0076: Nodes-n-noodles III – Noodles and Mouse Clicks

We’re up to step three as we work towards drawing a noodle with the mouse.

This time, we’re going to toss out the hard-coded starting coordinates for the noodle and instead, when the user clicks a mouse button, take the coordinates from the location of the mouse pointer.

Start the Curve with the Mouse

Results of this example:
Current example output
Current example output
Current example terminal output
Current example terminal output (click for enlarged view)

As implied above, this won’t be a complete solution, but we’re getting there. And to get this step to work, we need to change a couple of things in our code:

  • harness the onButtonPress signal so we know when the mouse button is pressed, and
  • set up and maintain a flag that will decide when the drawing routines will be called.

Harnessing the Mouse… Again

We know how to harness mouse button presses from Blog Post #0014, specifically the mouse button press example.

First, we add onButtonPress to our growing list of signals in the MyDrawingArea constructor:

this()
{
	addOnDraw(&onDraw);
	addOnMotionNotify(&onMotion);
	addOnButtonPress(&onButtonPress);
		
} // this()

And add its callback:

public bool onButtonPress(Event event, Widget widget)
{
	bool returnValue = false;

	dragAndDraw = true;

	if(event.type == EventType.BUTTON_PRESS)
	{
		GdkEventButton* mouseEvent = event.button;
		xStart = event.button.x;
		yStart = event.button.y;
		
		returnValue = true;
	}

	return(returnValue);
		
} // onButtonPress()

One more little change…

Draw Flag

In the instantiation section of MyDrawingArea, we add a line:

bool dragAndDraw = false;

And it follows that we also have to make it do something. Where? We change our onDraw() callback so it now looks like this:

bool onDraw(Scoped!Context context, Widget w)
{
	if(_timeout is null)
	{
		_timeout = new Timeout(fps, &onFrameElapsed, false);
	}

	if(dragAndDraw == true)
	{
		// set up and draw a cubic Bezier
		context.setLineWidth(3);
		context.setSourceRgb(0.3, 0.2, 0.1);
		context.moveTo(xStart, yStart);
		context.curveTo(controlPointX1, controlPointY1, controlPointX2, controlPointY2, xEnd, yEnd);
		context.stroke();
	}

	return(true);
		
} // onDraw()

All we’ve done here is to make the set of drawing instructions conditional. If the dragAndDraw flag is negative, we don’t do it.

Our example code, when run, will now have a drag-n-drop feel. The cubic Bezier curve won’t appear until we click with the mouse button. Then we can drag the Bezier curve out in any direction and the curve follows just like before. However, when the mouse button is clicked again, the drawing of the curve restarts from scratch, using the new mouse location as the starting point.

The Final Step to Noodle Drawing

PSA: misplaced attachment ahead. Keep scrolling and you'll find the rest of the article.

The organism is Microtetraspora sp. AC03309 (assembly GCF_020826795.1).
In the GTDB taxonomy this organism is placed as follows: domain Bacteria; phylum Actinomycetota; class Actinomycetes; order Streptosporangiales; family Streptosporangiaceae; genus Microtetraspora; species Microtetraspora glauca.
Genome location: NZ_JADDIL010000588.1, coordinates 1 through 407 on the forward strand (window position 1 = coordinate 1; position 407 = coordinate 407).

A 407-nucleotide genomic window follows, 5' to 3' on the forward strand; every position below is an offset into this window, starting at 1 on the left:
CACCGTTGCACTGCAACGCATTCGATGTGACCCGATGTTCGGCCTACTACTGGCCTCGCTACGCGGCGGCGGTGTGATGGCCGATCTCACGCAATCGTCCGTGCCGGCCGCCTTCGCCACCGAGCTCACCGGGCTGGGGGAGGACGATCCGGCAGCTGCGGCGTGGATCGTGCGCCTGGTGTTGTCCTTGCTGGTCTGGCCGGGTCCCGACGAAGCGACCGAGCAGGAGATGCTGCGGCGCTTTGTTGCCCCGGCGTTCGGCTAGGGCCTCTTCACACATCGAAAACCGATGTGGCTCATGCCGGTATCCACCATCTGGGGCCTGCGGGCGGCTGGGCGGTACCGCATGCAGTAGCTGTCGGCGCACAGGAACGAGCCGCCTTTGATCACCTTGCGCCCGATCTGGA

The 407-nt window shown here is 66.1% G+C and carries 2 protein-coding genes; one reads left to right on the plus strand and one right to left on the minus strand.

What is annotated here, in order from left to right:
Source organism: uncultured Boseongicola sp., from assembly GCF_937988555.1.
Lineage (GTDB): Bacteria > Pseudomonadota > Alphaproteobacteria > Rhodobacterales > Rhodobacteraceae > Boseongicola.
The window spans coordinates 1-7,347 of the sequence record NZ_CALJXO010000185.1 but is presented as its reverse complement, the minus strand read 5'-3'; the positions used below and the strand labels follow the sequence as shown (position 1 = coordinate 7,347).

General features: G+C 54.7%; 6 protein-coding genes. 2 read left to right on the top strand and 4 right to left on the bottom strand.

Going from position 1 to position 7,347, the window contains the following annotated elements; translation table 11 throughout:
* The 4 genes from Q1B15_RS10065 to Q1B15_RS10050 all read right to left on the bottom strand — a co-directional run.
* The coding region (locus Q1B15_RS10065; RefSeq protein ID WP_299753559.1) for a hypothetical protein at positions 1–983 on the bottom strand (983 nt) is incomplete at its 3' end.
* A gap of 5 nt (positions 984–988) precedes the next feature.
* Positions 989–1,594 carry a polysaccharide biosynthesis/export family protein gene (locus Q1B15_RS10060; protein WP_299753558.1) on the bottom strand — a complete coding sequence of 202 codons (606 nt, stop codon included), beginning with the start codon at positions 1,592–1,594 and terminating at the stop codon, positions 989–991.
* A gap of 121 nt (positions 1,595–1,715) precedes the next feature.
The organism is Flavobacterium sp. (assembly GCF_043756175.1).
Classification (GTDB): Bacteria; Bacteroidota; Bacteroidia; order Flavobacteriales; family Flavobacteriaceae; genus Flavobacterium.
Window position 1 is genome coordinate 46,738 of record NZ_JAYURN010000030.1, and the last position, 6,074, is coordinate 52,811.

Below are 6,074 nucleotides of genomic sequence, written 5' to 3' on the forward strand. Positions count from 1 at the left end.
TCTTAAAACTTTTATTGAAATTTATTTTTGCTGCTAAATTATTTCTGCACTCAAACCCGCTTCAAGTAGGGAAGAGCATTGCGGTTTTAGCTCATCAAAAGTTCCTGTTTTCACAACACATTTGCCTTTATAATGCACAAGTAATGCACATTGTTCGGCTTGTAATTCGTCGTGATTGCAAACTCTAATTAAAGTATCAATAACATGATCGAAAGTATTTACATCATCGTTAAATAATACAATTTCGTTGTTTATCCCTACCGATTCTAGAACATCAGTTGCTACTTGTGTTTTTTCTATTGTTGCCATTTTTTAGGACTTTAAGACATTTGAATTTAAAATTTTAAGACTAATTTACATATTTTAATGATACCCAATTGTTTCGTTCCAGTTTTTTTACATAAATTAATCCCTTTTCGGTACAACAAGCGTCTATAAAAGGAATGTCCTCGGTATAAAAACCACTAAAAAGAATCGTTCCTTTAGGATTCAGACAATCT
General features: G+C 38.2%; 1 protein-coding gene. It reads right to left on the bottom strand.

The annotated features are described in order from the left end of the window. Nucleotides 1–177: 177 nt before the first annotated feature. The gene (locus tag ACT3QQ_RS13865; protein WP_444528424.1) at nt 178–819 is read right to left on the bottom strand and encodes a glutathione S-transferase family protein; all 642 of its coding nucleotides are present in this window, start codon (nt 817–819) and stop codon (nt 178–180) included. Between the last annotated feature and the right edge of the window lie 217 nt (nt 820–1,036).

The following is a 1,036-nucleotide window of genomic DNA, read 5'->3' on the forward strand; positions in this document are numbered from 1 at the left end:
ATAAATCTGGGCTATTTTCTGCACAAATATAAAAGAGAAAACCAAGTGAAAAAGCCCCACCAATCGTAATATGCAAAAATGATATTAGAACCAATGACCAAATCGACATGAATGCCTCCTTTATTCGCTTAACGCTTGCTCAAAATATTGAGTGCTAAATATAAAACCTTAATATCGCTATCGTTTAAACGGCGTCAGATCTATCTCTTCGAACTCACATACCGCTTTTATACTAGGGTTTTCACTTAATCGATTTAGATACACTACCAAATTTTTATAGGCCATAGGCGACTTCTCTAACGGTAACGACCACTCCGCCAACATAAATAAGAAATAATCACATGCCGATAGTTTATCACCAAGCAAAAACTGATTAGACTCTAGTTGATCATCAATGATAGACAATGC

Results of this example:
Current example output
Current example output
Current example terminal output
Current example terminal output (click for enlarged view)

What we’ve been working toward all this time is this:

  • when the mouse button is pressed, the curve begins drawing at the position of the mouse,
  • as the mouse moves, we see constant feedback as to how the curve looks, and
  • when we release the mouse button, the curve becomes static.

To get there, we need to harness one more signal, onButtonRelease. And the purpose of this signal is so we know when to stop drawing… which is when we let go of the mouse button.

So, once again, we add another signal hook-up to the constructor:

this()
{
	addOnDraw(&onDraw);
	addOnMotionNotify(&onMotion);
	addOnButtonPress(&onButtonPress);
	addOnButtonRelease(&onButtonRelease);

} // this()

And toss in an associated callback:

public bool onButtonRelease(Event event, Widget widget)
{
	bool value = false;
		
	if(event.type == EventType.BUTTON_RELEASE)
	{
		GdkEventButton* buttonEvent = event.button;
		xEnd = event.button.x;
		yEnd = event.button.y;
		value = true;
	}

	dragAndDraw = false;

	return(value);
		
} // onButtonRelease()

A couple of things to note here:

  1. no matter what, this callback always switches the dragAndDraw flag off, and
  2. the curve’s end point is set just before the flag is switched off.

One More Look at the dragAndDraw Flag

There is one more place where this flag changes the flow of control and that’s in onFrameElasped():

bool onFrameElapsed()
{
	GtkAllocation size;
	getAllocation(size);
		
	if(dragAndDraw == true)
	{
		queueDrawArea(size.x, size.y, size.width, size.height);
	}
		
	return(true);
		
} // onFrameElapsed()

Here, we’re using the dragAndDraw flag to decide whether or not to queue up the next drawing operation. So what we end up with is this:

  • the onButtonPress() callback enables curve drawing,
  • as long as the mouse button is held down:
    • curve drawing continues in the onDraw() callback, refreshing every 24th of a second, and
    • as long as the mouse is moving, onMotion() continually updates the end position of the curve until…
  • the mouse button is released and onButtonRelease turns off the drawing flag and the last mouse position reported by onMotion() becomes the final end point for the static curve.

Conclusion

So much for noodles. Next time we pick up the nodes-n-noodles series, we’ll tackle nodes. And next time, we’ll be looking at more common widgets.

Until then.

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